Nolan Canova: This entry came out of nowhere and knocked us out with pro lighting, pro acting, top-drawer camera-work, creative direction. Jeezis, everything. Rod L. Griffin, smoking a cigar, and Rich Boyd sit in a dark room chatting, trading dream stories, and the like, against a nearly black background. Doesn't sound like much so far, except that the caliber of their deliveries keeps you riveted. The "flashbacks" are hilarious, even surreal. As the show wears on, we discover these two men's destinies are very dark. I've seen Rod Griffin in movies before. He was OK. Here? He is AMAZING. Why? The lighting? The direction? Maybe. Maybe Rod was having an exceptional day. His buddy, Rich Boyd, is incredible, like out of an HBO special or something, but with a gritty quality. To me this had David Lynch written all over it, and I even asked the director, Stefan Vino-Figueroa about it afterwards. He said his hero was Stanley Kubrick. OK, good enough. Very Highly Recommended, Film of the Night, and One of the Top 10 Films Ever to Play at TFR
Terence Nuzum: Wow! This came out of nowhere and hit like a semi truck. Top notch camerawork, lighting on a pro level, and acting that can't be beat. Almost a flawless film. The moral tale thingy was a bit thin and if they were going for statement on capital punishment then they didn't push it far enough. I suspect though that it's simply a self-explanatory tale which is brilliantly directed with a visual style in some scenes that has echoes of Wes Craven's dinner table sequence from Last House on The Left and the noirish nightmares of David Lynch's Blue Velvet. And while I haven't seen everything ever made locally, from what I have seen, this is hands down the best short film made locally. Film of the Night. Best Film of TFR ever!!
Chris Woods: All right, now this is a movie to see. A very creative film from new director Stefan Vino-Figueroa. The film is just awesome. Probably one of the best films that ever played at the TFR or (CFR). It was very well written and was a great example of a well done character piece. Vino-Figueroa knows how to direct his actors. Rod L. Griffin gives an amazing performance as a man on death row talking to another death row prisoner at their last hour. We witness Griffin become a superstar in front of our very eyes with this role. The other lead, Rich Boyd in the film gives an awesome performance. His best part is when he’s about to be executed and he speaks his last words. The other actors in the film, such as Rachael Lee, do great jobs as well. Some of the film had a great gritty look, kind of retro 70’s, which was cool. The cinematography was just beautiful and the lighting was top notch and best I’ve ever seen in any film period. Especially the scene where Rich Boyd walks in the room and about to be executed and the light is just glowing on him and around him is total darkness, that was very well done. The whole film was a well rounded great piece of art. I enjoyed it very much and can’t wait to see the next film from this talented filmmaker. Very Highly Recommended and Film of the Night.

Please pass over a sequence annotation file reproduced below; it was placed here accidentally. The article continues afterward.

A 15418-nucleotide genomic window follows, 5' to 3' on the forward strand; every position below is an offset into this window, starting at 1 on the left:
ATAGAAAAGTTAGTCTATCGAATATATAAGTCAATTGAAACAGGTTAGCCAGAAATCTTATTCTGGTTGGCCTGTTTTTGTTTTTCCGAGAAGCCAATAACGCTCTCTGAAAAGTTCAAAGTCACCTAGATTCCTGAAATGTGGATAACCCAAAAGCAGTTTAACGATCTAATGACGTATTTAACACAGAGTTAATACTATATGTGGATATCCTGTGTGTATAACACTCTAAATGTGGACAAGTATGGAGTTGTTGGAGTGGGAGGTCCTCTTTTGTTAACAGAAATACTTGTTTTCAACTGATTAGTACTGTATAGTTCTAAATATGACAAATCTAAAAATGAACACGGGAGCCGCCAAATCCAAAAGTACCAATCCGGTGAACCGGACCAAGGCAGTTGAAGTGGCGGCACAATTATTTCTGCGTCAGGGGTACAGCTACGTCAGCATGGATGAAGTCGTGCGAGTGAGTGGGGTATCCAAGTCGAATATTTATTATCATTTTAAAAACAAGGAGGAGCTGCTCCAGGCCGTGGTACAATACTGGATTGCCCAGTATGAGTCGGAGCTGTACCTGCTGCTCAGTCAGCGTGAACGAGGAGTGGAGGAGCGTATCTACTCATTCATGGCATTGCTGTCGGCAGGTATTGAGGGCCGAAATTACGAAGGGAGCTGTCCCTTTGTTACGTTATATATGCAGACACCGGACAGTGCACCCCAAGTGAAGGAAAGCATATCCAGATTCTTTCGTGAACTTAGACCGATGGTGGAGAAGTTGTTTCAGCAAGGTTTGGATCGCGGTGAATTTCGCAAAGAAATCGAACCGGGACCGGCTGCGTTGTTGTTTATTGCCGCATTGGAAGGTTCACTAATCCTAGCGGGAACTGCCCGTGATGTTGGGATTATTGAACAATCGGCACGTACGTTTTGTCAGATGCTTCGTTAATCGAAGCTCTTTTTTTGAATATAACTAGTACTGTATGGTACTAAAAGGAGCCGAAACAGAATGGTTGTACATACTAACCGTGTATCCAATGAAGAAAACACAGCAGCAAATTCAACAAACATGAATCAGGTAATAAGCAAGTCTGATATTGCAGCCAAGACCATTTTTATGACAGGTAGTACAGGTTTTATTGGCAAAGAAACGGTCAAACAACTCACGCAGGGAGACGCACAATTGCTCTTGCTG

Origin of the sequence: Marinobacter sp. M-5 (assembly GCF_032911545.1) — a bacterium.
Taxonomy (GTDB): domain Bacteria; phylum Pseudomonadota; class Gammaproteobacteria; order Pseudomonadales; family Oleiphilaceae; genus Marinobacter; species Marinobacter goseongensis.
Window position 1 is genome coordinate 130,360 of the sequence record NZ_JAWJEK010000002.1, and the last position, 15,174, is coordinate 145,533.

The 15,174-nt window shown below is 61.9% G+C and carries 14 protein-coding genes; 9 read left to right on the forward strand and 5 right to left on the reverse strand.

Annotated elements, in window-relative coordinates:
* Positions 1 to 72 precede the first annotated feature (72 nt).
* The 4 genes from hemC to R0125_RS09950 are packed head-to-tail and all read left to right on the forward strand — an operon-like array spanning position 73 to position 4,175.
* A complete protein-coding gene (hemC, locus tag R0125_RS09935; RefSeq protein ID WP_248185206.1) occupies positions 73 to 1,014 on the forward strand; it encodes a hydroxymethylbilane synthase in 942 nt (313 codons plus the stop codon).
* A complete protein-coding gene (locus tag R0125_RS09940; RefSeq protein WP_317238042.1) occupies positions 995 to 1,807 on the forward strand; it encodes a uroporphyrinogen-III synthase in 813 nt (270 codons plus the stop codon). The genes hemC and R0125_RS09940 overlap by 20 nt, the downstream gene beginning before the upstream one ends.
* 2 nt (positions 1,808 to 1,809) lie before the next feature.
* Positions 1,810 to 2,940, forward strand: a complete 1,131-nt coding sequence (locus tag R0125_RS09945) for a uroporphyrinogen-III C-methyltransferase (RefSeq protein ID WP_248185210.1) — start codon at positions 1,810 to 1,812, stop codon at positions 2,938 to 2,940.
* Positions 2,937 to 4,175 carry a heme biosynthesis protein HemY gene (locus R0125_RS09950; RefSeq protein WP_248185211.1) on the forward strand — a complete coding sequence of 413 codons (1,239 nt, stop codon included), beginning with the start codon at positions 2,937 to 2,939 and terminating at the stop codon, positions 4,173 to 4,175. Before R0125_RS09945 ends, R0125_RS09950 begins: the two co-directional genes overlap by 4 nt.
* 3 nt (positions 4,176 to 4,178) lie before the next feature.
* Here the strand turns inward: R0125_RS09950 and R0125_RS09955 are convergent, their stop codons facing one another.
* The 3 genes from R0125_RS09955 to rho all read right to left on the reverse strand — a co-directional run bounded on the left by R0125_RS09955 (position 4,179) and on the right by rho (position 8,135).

Editor's note, post facto: Since this TFR, actor Rod L. Griffin has changed his name to Rod Grant. ---Nolan

To Live Is To Die by Chris Woods: A group of college students are asked to share non-fictional stories in the writing class. Strangely enough the authors fall victim to their own tales.
Review re-printed from The TFR for May '07, PCR #373. It should also be noted that this film played the very first TFR, January '04. It got mentioned in my Florida Filmmakers Newsletter, but was not actually reviewed. ---Nolan

Nolan Canova: One of Chris Woods' and Simon Lynx's better ventures, a combination of black-and-white and color photography enhances the dreamy nature of what seems to be a POV story of a college-writing-class-gone-wild, haha. Nice script, very good performances, and one of the first appearances of Jereme Badger. Simon Lynx plays the "dark stranger in the hat and trench coat" as he did in several ICON productions. Heavy existentialism, a Lynx trademark, comes into play here, but not to a distracting degree. A love story sneaks in and a moving final act wraps it up. Tech note: this was shot several years ago on one of the first generation Digital-8 cameras and the image really holds up well in today's increasingly Hi-Def world. Recommended.
Chris Woods: (Chris Woods had to recuse himself from jury as he is this film's director.)

Tale of Two Megans directed by Fred Zara, written by Chris Zara: Confident science major Mark Jarvis has never encountered a problem he couldn't solve through cool-headed analysis. But when he falls head-over-heels in love with two women of equal-but-opposite appeal, the cocky whiz kid finds himself faced with the impossible task of having to choose just one.
Review re-printed from The TFR for June '06, PCR #325

Nolan Canova: I was pretty confident I was going to like whatever Fred Zara brought to the review, as I am a big fan of his. His studio, Sketchbook Productions, has appeared in these pages many times, and always positively. Skippy Lightfoot's Perfect Day and Entering Wendy being just two that come to mind I'm crazy about. Fred's themes of crazy-sexual-attractions-gone-bizarre continue in A Tale of Two Megans. The cast is terrific. Our hero, Mark (John Hill), confesses to his friend Josh (Shane Wilkenloh) that it's a shame he can't graft together his two favorite girlfriends, thereby combining their best qualities into one. Mark's mad-scientist father (Paul Austin Sanders in a hilarious turn as the nutty professor) unintentionally provides the answer when he leaves his new working-but-faulty teleportation device (think The Fly) with Mark. It is through this wacky invention that Mark "solves" the problem of his heart's desire. Only the solution comes with a price. A very funny movie that threatens to end on a bummer note, but is saved by a poignant twist-ending. Like all Sketchbook Productions, this one is also Highly Recommended.